What is a security key for a wireless connection?
November 4, 2009 3:37 PM   Subscribe

My new computer can find our wireless router; it asks for a "security key" in order to connect. What is a security key?

I bought a new Dell laptop, Windows 7. The icon in the tray shows a connection to our router. I clicked that thinking I would just need to enter our password. Wrong!

It does show the name of the internet connection we set up, and that the signal is strong. The only prompt is for a security key, which does not accept either the password or pass phrase that were created for this connection.

Is the security key something related to the actual router (Netgear)? The modem (Time Warner cable)? And how do I find it, whatever/where ever it is? Halp!
posted by jaruwaan to Computers & Internet (12 answers total) 2 users marked this as a favorite
 
It's set in the router. If it's a Netgear, try popping the IP address 192.168.0.1 in your browser. If it prompts for a username and password, try "admin" and "password" (you can naturally find specific information for your router model online). There will likely be a "security" or "wireless access" area for you to click on once the router's page comes up, so jump in there and follow the instructions. Strongly recommend your just get your router's manual from the Netgear website and do what it says. Get some fresh firmware for it while you're there!
posted by turgid dahlia at 3:46 PM on November 4, 2009


I'm probably wrong, but I had something similar when I changed broadband suppliers recently and they sent me a new router.

Anyway, I found the number printed on the underside of the router: there were several numbers. I say numbers but there may have been letters within it also, with various (to me) inexplicable acronyms next to them.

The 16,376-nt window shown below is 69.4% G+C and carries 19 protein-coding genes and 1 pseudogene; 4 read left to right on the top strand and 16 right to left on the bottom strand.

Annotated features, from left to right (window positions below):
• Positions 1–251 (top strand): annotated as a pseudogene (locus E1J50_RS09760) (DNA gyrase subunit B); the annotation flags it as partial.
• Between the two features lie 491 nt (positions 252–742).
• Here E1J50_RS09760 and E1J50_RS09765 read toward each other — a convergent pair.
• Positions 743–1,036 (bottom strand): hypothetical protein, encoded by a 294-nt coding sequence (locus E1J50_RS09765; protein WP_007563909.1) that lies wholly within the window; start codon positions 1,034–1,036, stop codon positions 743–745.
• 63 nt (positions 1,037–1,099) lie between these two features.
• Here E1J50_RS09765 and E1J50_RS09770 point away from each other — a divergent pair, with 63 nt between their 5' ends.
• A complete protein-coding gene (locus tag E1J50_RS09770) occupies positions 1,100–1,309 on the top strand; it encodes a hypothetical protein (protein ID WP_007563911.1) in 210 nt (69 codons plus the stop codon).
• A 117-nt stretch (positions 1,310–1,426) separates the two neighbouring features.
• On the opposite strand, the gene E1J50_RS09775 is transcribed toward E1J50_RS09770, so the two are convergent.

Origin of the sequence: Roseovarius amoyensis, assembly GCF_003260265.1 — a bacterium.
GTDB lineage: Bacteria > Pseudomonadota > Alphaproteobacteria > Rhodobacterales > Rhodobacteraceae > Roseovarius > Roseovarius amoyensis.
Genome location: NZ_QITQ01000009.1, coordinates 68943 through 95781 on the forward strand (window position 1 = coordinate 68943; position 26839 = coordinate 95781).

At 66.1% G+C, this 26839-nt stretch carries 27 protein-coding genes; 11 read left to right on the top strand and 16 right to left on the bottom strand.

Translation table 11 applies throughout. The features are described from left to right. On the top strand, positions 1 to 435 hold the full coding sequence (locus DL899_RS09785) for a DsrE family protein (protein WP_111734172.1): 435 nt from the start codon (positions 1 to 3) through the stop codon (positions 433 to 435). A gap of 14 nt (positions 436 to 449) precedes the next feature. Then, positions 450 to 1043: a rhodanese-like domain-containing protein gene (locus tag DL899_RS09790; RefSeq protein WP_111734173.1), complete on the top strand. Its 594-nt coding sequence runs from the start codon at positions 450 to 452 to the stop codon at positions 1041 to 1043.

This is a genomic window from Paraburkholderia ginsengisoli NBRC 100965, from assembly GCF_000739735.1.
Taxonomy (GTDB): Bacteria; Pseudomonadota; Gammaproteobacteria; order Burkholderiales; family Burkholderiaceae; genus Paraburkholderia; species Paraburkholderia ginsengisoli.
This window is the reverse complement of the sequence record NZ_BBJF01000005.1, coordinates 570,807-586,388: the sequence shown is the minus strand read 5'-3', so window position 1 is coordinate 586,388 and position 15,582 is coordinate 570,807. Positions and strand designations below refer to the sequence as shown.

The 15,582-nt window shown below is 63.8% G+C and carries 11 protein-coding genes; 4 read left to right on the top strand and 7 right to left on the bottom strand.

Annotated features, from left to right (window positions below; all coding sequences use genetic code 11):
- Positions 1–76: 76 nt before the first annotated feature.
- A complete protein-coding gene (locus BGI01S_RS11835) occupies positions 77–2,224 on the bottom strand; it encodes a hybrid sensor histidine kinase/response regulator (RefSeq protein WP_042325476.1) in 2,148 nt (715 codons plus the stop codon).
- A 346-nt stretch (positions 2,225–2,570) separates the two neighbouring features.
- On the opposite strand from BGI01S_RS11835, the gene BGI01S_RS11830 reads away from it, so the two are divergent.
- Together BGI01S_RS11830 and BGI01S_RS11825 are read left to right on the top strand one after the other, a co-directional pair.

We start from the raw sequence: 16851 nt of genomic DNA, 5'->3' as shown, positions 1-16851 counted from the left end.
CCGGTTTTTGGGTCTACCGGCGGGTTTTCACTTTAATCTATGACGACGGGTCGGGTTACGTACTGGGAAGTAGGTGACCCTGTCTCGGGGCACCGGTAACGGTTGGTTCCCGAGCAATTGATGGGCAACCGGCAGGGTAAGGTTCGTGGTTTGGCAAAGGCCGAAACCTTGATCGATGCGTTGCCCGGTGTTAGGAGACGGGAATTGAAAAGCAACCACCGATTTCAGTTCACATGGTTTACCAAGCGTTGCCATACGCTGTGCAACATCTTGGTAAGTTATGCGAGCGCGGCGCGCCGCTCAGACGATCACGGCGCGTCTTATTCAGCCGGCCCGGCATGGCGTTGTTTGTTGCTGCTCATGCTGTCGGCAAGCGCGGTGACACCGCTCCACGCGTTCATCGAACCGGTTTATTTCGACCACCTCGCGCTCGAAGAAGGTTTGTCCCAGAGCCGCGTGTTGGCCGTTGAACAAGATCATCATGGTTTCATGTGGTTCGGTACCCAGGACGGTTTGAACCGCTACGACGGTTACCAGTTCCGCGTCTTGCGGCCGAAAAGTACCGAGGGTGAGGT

I just put all those in into the prompt one after another and I got back "it's not the right amount of numbers" or "you are stupid" etc.

Eventually one worked though.

If I'm on the completely the wrong track, then ignore this.
posted by selton at 4:17 PM on November 4, 2009


The security key is a long string of numbers (0-9) and letters (a-f). You need to log in to your router as turgid dahlia suggested, look for a wireless settings link, then look for the key somewhere on that page. Write that string down, then enter it as you try to log in to wireless with your new laptop.
posted by MegoSteve at 4:42 PM on November 4, 2009


it is the WEP numbers.
posted by patnok at 4:52 PM on November 4, 2009


I think the default linksys router IP is:

192.168.1.1

(don't know about the 0.1 on the end of td's comment).

And if you haven't ever configured the router, its login might be "admin/admin" or blank/"admin"
posted by fourcheesemac at 5:14 PM on November 4, 2009


Whoops, I see you said Netgear, not sure where I got linksys from. It's still likely to be accessible at 192.168.1.1
posted by fourcheesemac at 5:16 PM on November 4, 2009


What kind of Netgear router do you have? And have you done any setup of the router itself, i.e. followed the router's instructions for installation/configuration?